Infused with this and redolent of that, our local dining industry can compete with anybody when it comes to upscale dining and credit card bills that make a company controller spill his coffee (fair trade coffee, of course).
But we do have a scarcity of “better burger” chains that turn up their spatulas at the basic burger in favor of higher-quality meals produced quickly, generally called fast casual. While Pine Street Burgers of Grass Valley has become a four-star favorite at Yelp, it never hurts to have a little competition and more choices.
Like the beer business, the hamburger market has flat-lined at about $77 billion a year. Also like the beer business, the smaller, higher quality operators are growing by taking market share from the likes of McDonald’s and Burger King.
It seems that even people who eat hamburgers want hormone-free, better quality ingredients, and are willing to pay for them, prompting entrepreneurs to jump on this trend. The California Restaurant Association reports that 268 upscale burger places have opened in the last five years, compared to 56 fast-food openings.
Unfortunately, none of the better quality chains has landed any closer than Auburn, where an In-N-Out Burger is creating traffic jams. In-N-Out and another California chain, The Habit Burger Grill, were ranked the two best hamburger chains in America in a 2014 survey by Consumer Reports.
But Grass Valley can boast four of the five worst burger joints in that survey. I won’t mention their names, but all are within a two-block stretch of Nevada City Highway.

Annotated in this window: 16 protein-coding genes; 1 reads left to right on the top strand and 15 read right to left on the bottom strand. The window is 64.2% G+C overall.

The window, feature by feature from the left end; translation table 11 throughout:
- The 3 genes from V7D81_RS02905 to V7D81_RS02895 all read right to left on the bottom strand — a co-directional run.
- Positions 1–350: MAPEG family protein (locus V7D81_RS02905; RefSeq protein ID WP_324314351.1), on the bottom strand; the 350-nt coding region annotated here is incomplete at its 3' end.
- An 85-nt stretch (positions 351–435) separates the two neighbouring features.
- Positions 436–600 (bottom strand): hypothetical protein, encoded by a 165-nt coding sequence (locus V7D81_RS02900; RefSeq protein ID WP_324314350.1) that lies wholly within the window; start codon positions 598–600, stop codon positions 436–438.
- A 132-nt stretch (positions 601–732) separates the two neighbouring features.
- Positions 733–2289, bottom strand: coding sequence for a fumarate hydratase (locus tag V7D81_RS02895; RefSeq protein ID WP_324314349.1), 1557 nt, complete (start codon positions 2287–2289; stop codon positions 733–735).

We have plenty of establishments to satisfy people who want a basic burger experience. What we need is more upscale burger choices in Western Nevada County. If we can’t have a Trader Joe’s, we can at least have that.
The county Board of Supervisors has decided to complain to the Nevada County Consolidated Fire District about an action it hasn’t taken, and may not take. Consider it an admonition.
Consolidated Fire has been trying to clean up its act and change its image after a couple of years of turmoil has made it look more like a clown college than a professionally run government agency.
Part of that makeover is a proposal to change its name to “Nevada County Fire District.” How this would improve Consolidated’s image is not clear, but it did raise an objection from Board of Supervisors Chair Ed Scofield, who drafted a letter of protest he asked his fellow supes to approve.
Scofield wrote that the name change would be “inaccurate and inappropriate because it suggests that the district serves all or even a majority of territory within the county. In fact, the district only serves a small fraction of the county area.”
Scofield was also concerned that people might think the fire district, accused in the past of profligate spending, is actually an agency run by the county, known for its tight-fisted approach to spending public dollars.
When asked about the letter by The Union, Consolidated Chair Tom Carrington suggested the supes are getting way ahead of themselves. “It was only a discussion item at a (Feb. 21) district workshop,” he said. “We have to look at the cost — if it’s too expensive, we won’t do it.”
Carrington said the issue could have been clarified if Scofield had bothered to call him. “How hard is that?” he asked.
But the supervisors decided to send the letter anyway when they approved the consent portion of their agenda March 10. For once, they seem determined to get ahead of an issue.
George Boardman lives at Lake of the Pines. His column is published Mondays in The Union.